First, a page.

Marcos fighting for future in race for vice presidency
May 13 2016 08:17 PM
File photo shows Ferdinand “Bongbong” Marcos Jr, the son of late Philippine dictator Ferdinand Marcos, being mobbed by members of the media after a breakfast forum in Manila.


The son and namesake of late Philippine dictator Ferdinand Marcos was fighting for his political future yesterday after a cliffhanger vice presidential election contest against a novice politician.
A win for Ferdinand Marcos Jr, 58, would have been the family’s biggest political victory since its humiliating downfall in 1986 after a “People Power” uprising ended 20 years of human rights abuses, election fraud and the plunder of state coffers.
It was also widely seen as part of a long-term strategy to become president.
But the count for Monday’s vote has dragged and yesterday Marcos was 217,000 votes behind Leni Robredo, a widow thrust into politics after her well-regarded interior-minister husband died in a 2012 plane crash.
With a million votes left to count Marcos Jr has refused to concede defeat, while accusing President Benigno Aquino’s government of manipulating the results for Robredo.
“If you add up all the votes that had not been transmitted, it would show that I won by a large margin,” Marcos, an incumbent senator, said this week as his near-1mn lead early in the count evaporated.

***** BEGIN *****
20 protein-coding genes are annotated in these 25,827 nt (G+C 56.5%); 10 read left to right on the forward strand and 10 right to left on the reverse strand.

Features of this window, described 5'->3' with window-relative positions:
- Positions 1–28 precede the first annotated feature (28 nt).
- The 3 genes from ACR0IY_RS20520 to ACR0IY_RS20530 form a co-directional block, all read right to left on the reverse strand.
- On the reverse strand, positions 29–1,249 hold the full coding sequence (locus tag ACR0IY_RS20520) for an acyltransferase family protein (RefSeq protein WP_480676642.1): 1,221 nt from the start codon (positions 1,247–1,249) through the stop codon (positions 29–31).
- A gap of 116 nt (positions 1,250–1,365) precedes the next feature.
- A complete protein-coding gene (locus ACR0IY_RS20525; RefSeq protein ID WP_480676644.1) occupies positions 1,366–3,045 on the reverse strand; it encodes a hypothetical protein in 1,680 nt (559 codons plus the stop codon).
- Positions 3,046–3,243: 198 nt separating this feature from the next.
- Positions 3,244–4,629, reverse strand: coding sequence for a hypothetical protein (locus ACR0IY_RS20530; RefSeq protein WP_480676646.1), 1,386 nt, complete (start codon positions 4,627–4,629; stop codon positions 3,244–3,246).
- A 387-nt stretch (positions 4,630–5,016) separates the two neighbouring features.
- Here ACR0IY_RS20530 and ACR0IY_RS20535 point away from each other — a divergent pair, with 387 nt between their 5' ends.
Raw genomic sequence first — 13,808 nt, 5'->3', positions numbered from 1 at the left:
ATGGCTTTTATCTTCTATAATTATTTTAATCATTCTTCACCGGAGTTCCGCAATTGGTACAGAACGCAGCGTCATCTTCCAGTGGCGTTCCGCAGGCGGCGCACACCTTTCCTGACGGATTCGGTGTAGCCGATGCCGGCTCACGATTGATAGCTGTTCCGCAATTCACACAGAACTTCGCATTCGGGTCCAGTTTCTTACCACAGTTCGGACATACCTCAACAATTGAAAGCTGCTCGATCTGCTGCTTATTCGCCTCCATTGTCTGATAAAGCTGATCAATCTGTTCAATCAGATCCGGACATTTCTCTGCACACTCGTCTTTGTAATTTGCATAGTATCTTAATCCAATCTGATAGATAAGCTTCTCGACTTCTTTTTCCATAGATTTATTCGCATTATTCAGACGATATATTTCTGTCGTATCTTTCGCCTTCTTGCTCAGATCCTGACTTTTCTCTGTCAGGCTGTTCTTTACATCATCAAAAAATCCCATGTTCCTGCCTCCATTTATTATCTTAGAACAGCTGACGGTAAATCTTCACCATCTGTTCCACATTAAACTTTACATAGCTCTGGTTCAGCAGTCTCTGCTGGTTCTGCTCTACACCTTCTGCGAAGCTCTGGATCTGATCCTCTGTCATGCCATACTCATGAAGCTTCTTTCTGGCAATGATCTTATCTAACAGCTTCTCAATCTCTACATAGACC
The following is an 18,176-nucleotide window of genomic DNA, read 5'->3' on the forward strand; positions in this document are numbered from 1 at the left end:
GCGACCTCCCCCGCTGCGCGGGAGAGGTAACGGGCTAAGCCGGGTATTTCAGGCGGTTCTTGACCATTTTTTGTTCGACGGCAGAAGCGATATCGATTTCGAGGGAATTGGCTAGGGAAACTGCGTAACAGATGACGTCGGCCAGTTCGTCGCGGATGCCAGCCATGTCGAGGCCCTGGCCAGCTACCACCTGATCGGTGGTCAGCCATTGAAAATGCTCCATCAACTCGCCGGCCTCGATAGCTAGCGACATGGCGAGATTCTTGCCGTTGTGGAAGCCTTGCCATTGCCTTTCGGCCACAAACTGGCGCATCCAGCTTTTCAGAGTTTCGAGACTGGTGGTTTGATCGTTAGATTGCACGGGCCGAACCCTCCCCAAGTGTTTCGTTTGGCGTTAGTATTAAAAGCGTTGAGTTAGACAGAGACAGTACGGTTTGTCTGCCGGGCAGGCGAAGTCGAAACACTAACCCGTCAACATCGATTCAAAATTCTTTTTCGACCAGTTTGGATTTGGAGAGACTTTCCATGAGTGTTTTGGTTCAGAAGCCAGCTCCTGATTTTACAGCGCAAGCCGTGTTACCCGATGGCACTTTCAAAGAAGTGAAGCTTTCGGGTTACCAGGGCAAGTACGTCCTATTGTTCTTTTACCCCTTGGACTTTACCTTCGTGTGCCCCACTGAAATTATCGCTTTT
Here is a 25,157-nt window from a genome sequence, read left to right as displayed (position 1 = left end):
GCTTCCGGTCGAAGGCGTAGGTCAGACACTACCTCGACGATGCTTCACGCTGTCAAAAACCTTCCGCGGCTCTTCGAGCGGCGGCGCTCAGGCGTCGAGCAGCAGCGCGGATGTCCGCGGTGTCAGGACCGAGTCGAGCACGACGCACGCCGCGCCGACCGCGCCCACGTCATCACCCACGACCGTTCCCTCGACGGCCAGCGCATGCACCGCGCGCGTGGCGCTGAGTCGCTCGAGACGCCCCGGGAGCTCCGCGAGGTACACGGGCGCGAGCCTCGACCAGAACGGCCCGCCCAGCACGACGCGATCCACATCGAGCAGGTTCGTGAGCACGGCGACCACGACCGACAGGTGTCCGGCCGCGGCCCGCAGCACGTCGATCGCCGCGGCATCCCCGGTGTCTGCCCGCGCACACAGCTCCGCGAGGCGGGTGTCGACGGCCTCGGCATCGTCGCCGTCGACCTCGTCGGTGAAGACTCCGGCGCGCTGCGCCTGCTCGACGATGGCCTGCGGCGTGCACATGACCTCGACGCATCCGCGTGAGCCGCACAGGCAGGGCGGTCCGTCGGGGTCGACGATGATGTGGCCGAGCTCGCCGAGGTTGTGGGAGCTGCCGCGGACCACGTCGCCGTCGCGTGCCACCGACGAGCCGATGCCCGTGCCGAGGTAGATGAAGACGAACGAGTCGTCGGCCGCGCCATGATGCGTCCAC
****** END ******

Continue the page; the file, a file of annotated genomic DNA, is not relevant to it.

Late Thursday he urged the state election body Commission on Elections to investigate the alleged “tampering” of a computer software that received data for the count in Manila. However the poll body rejected allegations of cheating.
Alan Cayetano, who was running third in the race, also dismissed the allegations on Thursday as he conceded victory to Robredo.
Nearly 96% of the votes have been counted. The remaining one more million have not been counted yet because of a delay in tallying those votes or because some polling booths did not operate on Monday because of violence or technical glitches. Those 2,000 precincts will re-stage their elections today.
Anti-establishment firebrand Rodrigo Duterte won the presidential vote by a landslide.
The Marcos family fled to US exile after the “People Power” revolution ended the dictator’s one-man rule, in which thousands of critics were thrown in prison. But his family has made a surprising political comeback, rebuilding its base in his northern bailiwick of Ilocos Norte province.
In Monday’s vote the dictator’s widow, Imelda Marcos, swept to a third term at the House of Representatives representing Ilocos Norte.
Her daughter, Imee Marcos, was also elected as provincial governor there for the
third time.

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